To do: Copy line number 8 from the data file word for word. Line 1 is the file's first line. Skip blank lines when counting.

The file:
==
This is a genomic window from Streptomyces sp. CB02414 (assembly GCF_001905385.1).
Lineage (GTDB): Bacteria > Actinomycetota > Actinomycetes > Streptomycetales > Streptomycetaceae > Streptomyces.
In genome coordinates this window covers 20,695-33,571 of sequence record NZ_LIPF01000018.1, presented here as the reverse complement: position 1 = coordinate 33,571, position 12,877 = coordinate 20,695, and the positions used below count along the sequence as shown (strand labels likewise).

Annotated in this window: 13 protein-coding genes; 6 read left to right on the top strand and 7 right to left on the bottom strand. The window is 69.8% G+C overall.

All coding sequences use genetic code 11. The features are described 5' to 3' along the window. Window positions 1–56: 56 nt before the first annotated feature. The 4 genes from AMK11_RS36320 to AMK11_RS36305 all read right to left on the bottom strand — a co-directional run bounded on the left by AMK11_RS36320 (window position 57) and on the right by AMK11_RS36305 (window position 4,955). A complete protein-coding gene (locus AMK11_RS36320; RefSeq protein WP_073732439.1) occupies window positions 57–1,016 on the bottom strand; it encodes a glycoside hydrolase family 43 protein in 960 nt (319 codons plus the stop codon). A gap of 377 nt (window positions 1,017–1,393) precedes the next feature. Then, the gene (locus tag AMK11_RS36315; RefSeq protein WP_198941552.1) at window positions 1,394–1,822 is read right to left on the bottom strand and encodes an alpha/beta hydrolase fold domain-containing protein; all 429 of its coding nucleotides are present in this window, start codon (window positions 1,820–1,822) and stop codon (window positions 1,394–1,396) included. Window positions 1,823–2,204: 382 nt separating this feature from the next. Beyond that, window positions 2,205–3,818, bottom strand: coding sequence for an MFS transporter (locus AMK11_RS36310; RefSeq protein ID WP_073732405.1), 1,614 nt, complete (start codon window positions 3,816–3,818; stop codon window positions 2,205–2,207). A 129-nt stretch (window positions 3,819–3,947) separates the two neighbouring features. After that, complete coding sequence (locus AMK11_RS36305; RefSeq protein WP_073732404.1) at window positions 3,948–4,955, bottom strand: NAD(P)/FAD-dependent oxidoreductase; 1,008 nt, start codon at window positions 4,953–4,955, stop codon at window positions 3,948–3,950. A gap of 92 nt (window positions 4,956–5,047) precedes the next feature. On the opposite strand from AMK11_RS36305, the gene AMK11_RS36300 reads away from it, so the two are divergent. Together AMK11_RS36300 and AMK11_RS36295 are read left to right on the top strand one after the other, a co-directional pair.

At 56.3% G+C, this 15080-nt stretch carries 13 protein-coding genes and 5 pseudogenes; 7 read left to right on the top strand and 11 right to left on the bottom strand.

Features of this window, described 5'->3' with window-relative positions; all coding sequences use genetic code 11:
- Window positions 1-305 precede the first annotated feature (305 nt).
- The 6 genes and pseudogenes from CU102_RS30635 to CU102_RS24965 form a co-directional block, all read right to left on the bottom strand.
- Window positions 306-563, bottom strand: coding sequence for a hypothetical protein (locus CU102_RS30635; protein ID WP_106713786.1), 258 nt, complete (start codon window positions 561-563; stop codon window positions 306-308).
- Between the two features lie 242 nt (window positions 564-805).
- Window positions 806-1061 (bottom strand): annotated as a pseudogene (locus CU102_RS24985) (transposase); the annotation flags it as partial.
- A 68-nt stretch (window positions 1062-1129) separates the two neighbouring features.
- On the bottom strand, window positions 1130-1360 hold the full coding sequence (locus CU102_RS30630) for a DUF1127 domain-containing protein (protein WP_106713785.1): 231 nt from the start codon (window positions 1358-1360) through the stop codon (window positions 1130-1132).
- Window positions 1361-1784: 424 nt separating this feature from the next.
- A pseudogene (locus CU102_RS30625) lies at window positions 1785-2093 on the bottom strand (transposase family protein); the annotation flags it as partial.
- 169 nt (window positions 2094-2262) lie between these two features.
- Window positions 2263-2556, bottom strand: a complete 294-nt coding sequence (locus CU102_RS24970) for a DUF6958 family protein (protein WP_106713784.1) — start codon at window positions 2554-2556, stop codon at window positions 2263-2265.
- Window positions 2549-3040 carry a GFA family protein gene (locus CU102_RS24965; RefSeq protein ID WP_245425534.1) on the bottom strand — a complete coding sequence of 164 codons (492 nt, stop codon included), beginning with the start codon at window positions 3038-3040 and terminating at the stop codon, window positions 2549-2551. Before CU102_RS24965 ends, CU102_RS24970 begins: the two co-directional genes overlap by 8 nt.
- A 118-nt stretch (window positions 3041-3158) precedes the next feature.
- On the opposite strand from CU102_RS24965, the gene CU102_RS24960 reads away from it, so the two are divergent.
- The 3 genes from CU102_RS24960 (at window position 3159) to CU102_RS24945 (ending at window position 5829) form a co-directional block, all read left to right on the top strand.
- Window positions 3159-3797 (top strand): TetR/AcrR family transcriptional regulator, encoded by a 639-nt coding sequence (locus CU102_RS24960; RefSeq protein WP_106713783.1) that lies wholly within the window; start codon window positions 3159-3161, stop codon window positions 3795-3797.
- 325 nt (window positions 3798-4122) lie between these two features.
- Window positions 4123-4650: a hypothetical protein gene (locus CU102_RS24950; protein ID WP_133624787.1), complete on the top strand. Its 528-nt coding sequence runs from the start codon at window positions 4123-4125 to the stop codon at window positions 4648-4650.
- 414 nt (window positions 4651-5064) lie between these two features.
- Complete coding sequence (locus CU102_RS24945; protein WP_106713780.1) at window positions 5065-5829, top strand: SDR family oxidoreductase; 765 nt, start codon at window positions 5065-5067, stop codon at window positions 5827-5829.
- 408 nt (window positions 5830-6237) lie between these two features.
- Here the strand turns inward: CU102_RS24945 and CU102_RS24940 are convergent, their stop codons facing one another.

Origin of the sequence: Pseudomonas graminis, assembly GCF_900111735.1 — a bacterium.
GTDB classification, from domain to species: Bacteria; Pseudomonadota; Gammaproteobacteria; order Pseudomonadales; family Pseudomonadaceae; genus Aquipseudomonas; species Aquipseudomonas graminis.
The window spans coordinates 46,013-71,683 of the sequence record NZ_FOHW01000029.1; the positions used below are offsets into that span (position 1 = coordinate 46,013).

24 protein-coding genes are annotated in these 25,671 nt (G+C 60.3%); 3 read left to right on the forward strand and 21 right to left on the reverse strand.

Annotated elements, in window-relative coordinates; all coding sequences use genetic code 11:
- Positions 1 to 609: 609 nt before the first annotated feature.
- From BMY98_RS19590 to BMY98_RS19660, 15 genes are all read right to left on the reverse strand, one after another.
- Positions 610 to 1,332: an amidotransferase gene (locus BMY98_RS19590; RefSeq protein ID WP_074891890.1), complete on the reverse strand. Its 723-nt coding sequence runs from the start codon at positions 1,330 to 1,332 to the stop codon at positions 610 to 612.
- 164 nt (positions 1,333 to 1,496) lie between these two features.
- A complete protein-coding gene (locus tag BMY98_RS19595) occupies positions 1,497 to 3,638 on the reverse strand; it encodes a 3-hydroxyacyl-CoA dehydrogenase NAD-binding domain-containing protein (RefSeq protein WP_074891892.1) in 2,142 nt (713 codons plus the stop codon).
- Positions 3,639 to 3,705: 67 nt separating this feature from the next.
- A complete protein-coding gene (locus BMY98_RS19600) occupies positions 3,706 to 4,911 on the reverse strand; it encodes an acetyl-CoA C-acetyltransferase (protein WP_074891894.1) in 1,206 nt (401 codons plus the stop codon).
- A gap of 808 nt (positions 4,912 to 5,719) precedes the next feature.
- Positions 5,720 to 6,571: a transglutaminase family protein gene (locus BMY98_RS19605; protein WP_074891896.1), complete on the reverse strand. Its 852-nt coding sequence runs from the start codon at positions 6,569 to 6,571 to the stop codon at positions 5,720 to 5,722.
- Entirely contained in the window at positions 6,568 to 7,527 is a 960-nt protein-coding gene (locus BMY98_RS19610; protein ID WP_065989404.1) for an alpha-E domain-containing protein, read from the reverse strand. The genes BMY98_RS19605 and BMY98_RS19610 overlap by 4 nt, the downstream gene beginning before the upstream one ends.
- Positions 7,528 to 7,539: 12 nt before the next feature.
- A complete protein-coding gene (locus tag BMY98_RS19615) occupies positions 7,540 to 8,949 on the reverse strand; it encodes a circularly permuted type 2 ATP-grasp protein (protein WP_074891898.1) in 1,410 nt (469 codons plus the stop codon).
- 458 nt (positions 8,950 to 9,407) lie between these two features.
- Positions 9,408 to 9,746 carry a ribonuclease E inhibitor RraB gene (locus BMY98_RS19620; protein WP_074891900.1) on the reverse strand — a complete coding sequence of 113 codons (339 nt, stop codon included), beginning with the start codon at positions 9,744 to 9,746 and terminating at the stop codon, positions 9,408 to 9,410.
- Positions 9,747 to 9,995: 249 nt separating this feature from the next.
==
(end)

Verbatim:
- Window positions 1-305 precede the first annotated feature (305 nt).